Common Things Checked During a Fire Door Assembly Inspection23 March 2023
Fire can be devastating for buildings, especially if it is not extinguished right away. Once it reaches flammable materials, it can spread quickly to other rooms and spaces, trapping anyone left inside the affected properties.
Building fires can then leave substantial damage to property assets. Injuries and fatalities may also be present after the fires, especially if some occupants are trapped inside.
Proper Installation of Fire Doors
To avoid these things from happening, property owners should make sure that their buildings are equipped with fire protection system elements. Fire doors are one of the most utilised fire protection system elements in buildings as they allow the egress of people from the space. They can also protect escape routes from gases, flames, and smoke. These doors even help limit the amount of oxygen available in key areas, slowing fire growth.
The functions of fire doors, fortunately, can be maximised by property owners once they are installed in the right places. Generally, these doors should be installed on exits, entrances to the staircases or the building, hallways, and emergency exits. They should also be integrated with fire and temperature-resistant walls to hold back the fire and its accompanying elements. The placement of fire doors can help firefighters carry out their jobs safely.
Fire Door Inspection is Essential
Aside from installing them properly, fire doors should also be inspected regularly. Numerous things should be checked during a fire door assembly inspection.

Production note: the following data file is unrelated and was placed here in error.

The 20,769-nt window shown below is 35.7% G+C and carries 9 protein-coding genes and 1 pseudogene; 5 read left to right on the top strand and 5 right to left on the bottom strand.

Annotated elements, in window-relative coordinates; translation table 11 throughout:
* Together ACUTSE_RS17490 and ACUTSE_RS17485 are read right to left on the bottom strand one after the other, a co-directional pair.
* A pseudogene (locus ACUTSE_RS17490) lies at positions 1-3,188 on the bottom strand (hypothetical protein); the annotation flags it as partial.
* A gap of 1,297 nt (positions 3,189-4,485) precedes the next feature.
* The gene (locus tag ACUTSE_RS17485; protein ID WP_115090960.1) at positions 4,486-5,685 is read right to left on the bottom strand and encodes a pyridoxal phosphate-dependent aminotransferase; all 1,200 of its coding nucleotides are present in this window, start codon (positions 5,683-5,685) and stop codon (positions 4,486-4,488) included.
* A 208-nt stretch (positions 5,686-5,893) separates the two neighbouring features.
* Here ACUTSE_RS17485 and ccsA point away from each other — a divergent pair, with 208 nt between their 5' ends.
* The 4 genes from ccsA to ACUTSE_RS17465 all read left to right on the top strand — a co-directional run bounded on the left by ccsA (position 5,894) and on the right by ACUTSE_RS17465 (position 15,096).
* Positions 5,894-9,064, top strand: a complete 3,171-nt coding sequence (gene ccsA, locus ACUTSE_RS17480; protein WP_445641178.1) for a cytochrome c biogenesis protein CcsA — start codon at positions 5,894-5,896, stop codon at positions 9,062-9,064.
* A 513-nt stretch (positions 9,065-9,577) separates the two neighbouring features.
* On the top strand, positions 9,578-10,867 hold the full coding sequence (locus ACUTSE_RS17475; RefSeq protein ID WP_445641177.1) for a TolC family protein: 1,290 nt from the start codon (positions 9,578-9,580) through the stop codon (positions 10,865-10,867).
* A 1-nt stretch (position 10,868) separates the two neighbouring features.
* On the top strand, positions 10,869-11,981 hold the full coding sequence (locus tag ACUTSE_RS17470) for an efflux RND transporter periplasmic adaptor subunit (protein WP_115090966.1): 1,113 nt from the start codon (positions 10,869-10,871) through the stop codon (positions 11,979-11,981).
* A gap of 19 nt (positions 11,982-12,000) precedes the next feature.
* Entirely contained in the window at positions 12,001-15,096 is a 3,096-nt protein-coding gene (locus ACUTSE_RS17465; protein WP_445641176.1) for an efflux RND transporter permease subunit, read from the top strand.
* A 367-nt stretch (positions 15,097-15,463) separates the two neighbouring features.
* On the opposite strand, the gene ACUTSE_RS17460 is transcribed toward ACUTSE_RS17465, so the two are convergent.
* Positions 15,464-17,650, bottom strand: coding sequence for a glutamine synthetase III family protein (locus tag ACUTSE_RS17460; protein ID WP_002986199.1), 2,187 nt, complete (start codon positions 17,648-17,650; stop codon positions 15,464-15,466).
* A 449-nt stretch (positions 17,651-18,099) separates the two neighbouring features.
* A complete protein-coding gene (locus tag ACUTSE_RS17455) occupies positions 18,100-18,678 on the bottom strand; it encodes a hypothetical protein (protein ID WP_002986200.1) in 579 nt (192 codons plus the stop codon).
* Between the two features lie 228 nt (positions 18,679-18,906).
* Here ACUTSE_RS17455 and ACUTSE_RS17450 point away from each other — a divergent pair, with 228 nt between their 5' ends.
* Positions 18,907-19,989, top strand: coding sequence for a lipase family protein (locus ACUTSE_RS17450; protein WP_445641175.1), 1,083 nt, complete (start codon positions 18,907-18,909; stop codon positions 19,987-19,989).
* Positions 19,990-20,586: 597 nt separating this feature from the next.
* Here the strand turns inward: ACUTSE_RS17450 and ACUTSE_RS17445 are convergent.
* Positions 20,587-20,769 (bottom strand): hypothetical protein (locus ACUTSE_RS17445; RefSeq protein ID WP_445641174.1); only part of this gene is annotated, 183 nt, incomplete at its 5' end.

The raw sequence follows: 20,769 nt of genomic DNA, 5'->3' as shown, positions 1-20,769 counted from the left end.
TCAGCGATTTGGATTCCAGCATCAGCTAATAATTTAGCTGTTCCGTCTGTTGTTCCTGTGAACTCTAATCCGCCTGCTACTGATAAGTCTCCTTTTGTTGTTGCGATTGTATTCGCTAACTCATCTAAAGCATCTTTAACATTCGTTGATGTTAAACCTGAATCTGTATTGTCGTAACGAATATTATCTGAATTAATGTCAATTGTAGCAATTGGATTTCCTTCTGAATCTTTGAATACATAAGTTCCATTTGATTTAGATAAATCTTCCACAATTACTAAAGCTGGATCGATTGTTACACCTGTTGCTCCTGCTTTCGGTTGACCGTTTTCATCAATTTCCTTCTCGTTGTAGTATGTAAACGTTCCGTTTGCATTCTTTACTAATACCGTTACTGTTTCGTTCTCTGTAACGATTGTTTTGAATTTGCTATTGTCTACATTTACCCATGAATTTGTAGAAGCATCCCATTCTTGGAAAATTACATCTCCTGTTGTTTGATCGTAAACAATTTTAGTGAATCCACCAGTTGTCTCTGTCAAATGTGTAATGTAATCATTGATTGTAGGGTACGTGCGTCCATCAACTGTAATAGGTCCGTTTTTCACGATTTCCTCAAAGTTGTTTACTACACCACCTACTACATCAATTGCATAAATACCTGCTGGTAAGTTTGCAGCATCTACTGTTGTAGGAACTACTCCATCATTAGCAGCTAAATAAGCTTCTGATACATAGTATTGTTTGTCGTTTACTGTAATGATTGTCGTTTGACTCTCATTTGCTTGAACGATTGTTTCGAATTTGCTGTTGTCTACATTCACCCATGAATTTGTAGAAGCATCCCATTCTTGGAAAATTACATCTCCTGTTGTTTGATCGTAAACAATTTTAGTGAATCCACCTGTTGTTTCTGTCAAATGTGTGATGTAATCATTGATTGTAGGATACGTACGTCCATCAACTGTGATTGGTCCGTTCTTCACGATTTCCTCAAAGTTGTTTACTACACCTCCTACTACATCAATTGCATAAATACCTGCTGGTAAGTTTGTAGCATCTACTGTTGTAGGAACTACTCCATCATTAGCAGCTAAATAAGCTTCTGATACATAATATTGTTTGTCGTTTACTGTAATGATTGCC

• Legible Labels: Legible labels should be present on fire doors to ensure that occupants can determine which doors are intended for a fire safety system. If the fire doors do not have any labels, they should be labelled by an authorised labelling service.
• Holes and Breaks: During a fire door assembly inspection, assessors have to know if the fire doors have holes and breaks. Once found, the openings should be filled and treated with appropriate and standard elements to make the doors functional.
• Hardware: The hardware found on fire doors should be working properly to make them accessible and useful during emergencies. They are often inspected visually from both sides. Acceptance testing must also be conducted. Some hardware found on fire doors are latches, locks, overhead door closers, and hinges.
• Sealing: Fire doors can often be integrated with gaskets and edge seals. Once these elements are present, they should be continuous and compatible with the fire doors. They should be installed if the fire doors will be placed in corridors and smoke barriers.
• Self-Latching: The self-latching capability of fire doors should be inspected properly so they can be relied on at times of fire emergencies. It can ensure that the doors will be closed during a fire, helping them minimise the spread of toxic gases, flames, and smoke.
• Clearances: Gaps around the perimeter of fire doors are needed to prevent fire and its elements from spreading. But if the fire doors have large gaps than what is acceptable by local codes, they should then be sealed to effectively close them.
To know more about fire door assembly inspections, you can contact us at Key Compliance.